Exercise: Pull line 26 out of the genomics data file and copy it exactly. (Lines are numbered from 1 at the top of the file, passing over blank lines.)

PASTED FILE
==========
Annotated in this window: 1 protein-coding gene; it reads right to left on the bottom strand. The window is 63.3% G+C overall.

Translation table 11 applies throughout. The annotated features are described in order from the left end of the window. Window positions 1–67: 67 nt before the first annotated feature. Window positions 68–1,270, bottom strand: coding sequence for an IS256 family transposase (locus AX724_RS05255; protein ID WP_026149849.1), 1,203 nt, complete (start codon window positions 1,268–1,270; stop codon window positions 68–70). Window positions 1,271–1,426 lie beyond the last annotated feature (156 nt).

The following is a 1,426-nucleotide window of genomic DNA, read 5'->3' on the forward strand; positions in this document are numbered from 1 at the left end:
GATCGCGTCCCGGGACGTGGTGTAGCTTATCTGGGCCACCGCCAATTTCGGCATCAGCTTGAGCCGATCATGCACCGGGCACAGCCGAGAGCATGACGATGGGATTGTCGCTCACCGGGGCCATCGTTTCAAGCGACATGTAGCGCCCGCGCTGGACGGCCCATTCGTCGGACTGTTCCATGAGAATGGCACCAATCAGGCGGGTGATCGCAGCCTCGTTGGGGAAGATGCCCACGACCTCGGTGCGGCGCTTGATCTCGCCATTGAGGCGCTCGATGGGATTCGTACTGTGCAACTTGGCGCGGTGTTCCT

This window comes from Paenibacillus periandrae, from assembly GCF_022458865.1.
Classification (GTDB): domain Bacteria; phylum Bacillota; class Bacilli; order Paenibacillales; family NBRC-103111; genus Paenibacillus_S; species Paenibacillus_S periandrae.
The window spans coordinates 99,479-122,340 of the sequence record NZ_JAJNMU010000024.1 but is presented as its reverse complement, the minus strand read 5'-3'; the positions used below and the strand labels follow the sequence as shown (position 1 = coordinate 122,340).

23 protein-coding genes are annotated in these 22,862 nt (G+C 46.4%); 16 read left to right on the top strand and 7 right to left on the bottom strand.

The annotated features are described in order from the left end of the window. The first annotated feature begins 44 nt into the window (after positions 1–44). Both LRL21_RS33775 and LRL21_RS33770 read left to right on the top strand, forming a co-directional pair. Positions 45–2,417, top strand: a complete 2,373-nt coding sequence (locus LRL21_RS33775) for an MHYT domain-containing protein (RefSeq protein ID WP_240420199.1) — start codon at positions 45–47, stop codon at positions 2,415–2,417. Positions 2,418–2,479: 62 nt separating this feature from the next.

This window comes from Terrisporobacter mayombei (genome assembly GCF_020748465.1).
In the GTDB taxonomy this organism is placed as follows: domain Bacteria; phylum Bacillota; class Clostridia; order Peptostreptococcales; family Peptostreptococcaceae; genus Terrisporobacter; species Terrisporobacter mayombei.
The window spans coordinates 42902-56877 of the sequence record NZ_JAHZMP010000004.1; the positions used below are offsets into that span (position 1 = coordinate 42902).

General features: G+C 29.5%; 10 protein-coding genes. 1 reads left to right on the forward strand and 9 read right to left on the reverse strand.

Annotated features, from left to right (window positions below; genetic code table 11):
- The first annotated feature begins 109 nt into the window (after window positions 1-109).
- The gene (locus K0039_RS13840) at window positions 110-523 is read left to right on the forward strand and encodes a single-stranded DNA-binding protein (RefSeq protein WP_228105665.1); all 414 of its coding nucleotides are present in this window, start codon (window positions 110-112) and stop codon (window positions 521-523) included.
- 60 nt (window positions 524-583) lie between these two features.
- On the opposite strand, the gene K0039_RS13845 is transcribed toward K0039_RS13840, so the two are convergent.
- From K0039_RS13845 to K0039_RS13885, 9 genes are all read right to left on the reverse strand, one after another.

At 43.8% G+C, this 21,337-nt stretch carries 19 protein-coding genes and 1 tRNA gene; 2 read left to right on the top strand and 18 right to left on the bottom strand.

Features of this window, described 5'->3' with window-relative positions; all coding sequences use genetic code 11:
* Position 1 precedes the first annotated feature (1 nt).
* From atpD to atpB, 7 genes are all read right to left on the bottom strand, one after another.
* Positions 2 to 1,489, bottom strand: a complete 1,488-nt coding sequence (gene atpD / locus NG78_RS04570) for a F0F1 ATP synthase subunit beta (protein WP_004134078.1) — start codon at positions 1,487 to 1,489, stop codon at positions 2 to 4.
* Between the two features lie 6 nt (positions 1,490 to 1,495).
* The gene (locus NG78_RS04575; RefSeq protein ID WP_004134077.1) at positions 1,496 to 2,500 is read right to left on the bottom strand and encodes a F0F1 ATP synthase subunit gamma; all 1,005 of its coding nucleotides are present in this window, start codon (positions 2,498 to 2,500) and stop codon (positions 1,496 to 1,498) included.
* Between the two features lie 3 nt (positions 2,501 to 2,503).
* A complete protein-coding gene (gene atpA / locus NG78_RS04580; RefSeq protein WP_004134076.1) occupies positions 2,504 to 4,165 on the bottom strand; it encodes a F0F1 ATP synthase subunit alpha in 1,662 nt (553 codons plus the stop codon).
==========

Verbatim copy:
* The gene (locus NG78_RS04575; RefSeq protein ID WP_004134077.1) at positions 1,496 to 2,500 is read right to left on the bottom strand and encodes a F0F1 ATP synthase subunit gamma; all 1,005 of its coding nucleotides are present in this window, start codon (positions 2,498 to 2,500) and stop codon (positions 1,496 to 1,498) included.